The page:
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One thing that many of us with US passports don’t think about is how easy world travel is with a US passport. The United States has a relatively “powerful” passport, with either visa on arrival or visa-free entry to 154 countries
Even though we just wrote about how the US passport is slightly LESS powerful in 2017 (now behind 18 other countries), unless you’re going to Central Africa, with a US passport you are unlikely to need to worry about getting a visa to most other countries in the world.
Visa troubles that Americans don’t have
In one of my news and notes posts a few weeks ago, I linked to the story of an Indian backpacker who lamented her difficulty in getting a visa to remain in Thailand. While her English husband (as well as citizens of the US and many other countries) can apply for a Thai visa from anywhere, she got the runaround from border officials, airline gate agents, embassy employees and more
Of course there are a few countries where having a US passport is a hindrance. Brazil for one requires a visa (and $160 charge) for US citizens while citizens of the EU among other countries can enter visa-free.
The new status symbol of the ultra-rich
According to the Telegraph, it is no longer the luxury homes or fancy yachts that are the status symbol of the ultra-rich – instead it is the passport.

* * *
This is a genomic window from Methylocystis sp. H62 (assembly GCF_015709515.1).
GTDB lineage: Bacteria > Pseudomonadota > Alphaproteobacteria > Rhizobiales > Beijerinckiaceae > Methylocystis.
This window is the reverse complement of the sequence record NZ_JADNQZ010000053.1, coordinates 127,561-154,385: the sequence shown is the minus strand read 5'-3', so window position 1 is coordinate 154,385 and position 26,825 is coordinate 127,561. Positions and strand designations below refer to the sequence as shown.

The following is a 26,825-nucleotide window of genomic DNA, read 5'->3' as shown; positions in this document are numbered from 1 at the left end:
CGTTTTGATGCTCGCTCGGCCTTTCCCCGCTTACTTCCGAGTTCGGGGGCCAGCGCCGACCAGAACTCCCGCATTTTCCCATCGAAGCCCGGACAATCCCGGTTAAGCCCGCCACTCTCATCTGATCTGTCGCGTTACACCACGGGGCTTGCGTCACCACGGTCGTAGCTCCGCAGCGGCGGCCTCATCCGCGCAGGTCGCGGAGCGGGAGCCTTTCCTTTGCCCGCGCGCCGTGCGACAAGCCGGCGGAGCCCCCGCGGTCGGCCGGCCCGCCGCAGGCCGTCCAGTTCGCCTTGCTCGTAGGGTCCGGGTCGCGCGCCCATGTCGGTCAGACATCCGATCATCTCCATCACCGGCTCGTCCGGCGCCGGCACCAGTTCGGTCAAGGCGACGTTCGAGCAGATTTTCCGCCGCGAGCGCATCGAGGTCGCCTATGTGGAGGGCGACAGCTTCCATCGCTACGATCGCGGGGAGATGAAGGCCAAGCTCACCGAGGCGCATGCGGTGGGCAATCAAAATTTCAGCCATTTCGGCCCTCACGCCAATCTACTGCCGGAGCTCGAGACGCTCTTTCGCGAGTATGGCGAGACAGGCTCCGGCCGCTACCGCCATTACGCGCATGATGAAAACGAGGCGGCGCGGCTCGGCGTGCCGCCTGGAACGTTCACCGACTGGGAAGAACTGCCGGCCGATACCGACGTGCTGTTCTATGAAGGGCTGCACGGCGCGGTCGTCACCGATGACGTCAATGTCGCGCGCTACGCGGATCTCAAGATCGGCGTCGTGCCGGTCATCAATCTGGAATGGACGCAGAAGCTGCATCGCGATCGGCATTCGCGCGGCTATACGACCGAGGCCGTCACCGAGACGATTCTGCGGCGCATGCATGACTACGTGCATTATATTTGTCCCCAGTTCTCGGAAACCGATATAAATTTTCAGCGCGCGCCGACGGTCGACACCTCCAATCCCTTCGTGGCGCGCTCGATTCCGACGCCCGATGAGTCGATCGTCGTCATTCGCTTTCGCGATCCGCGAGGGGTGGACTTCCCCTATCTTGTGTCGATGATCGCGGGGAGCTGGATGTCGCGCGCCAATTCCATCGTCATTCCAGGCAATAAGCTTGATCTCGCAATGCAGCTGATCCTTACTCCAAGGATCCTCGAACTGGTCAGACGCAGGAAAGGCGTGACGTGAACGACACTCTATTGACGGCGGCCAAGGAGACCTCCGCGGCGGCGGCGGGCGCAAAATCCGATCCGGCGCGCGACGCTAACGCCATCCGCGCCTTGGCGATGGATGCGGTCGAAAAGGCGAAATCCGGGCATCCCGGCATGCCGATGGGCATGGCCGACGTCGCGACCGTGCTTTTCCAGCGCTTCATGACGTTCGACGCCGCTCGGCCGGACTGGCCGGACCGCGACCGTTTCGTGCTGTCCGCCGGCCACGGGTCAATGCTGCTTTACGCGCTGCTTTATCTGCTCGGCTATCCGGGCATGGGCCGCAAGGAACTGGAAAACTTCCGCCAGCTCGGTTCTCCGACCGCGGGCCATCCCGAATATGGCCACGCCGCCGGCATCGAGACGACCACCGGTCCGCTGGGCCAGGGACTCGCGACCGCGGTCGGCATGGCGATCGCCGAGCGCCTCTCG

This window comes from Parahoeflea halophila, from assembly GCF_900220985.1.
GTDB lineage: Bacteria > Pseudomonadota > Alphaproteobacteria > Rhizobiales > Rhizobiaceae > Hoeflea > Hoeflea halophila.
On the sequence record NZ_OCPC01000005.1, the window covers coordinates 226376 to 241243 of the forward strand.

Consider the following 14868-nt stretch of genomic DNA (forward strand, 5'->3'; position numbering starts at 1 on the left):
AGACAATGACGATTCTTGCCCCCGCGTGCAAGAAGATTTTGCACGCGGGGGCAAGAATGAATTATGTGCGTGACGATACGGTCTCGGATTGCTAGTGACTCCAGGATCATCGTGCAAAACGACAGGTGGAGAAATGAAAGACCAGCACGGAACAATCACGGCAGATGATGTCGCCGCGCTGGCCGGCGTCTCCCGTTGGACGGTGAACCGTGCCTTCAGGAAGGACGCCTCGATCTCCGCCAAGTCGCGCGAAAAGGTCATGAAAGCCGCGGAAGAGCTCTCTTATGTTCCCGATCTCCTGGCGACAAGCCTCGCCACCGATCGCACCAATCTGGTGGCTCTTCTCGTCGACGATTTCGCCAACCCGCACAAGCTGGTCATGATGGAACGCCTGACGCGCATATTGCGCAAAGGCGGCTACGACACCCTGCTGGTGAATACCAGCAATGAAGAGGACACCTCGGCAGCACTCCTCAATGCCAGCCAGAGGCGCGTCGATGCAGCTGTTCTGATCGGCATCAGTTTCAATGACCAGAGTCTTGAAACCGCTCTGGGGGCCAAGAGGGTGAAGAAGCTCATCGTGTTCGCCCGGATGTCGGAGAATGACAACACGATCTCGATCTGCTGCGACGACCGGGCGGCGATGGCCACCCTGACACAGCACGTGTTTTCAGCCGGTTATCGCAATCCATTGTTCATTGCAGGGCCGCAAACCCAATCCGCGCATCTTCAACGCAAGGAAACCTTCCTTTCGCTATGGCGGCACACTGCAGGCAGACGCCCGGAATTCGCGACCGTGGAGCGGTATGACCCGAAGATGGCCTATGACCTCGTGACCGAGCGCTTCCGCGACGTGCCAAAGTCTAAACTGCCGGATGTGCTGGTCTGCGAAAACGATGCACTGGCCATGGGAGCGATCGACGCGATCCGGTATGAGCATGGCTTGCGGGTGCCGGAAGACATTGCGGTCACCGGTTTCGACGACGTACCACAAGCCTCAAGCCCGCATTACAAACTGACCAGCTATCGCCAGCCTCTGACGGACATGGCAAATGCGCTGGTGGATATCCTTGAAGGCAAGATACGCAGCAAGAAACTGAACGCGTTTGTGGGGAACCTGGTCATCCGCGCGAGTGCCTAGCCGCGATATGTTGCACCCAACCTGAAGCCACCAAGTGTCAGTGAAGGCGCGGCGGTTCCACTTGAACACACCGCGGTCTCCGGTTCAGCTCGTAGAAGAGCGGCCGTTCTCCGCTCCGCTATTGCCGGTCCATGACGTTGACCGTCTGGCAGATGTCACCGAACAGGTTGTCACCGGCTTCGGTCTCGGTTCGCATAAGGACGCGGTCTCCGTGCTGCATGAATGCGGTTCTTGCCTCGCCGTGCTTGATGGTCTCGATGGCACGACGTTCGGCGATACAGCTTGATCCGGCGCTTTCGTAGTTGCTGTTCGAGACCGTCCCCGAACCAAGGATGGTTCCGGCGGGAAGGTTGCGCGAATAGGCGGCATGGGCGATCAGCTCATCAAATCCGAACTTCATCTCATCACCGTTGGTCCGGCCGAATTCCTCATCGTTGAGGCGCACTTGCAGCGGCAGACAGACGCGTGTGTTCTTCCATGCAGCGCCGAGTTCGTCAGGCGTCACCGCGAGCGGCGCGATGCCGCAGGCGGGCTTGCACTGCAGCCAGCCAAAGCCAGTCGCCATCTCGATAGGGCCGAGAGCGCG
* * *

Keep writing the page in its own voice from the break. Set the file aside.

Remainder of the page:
Many countries have citizenship by investment programs (CIPs), which allow people to pay / invest money and receive citizenship in the target country, including a passport that may be much more useful than the individual’s original passport. CNN has also reported on this, and the following countries either have CIPs or are investigating starting them.
- United States
- United Kingdom
- Antigua and Barbuda
- St Kitts and Nevis
- St Lucia
The Telegraph reports that Chinese businessmen are among the most frequent applicants for CIPs, since Chinese passports only allow visa on arrival or visa-free access to 60 countries. So a Chinese businessman with a business meeting in, for example, the United Kingdom would have to spend days / weeks / months (and money!), putting him or her at a disadvantage to a businessman from the USA, EU or another country with a more powerful passport. Getting a 2nd passport from say St Kitts and Nevis (127 countries) or Moldova (105) can make a big difference!
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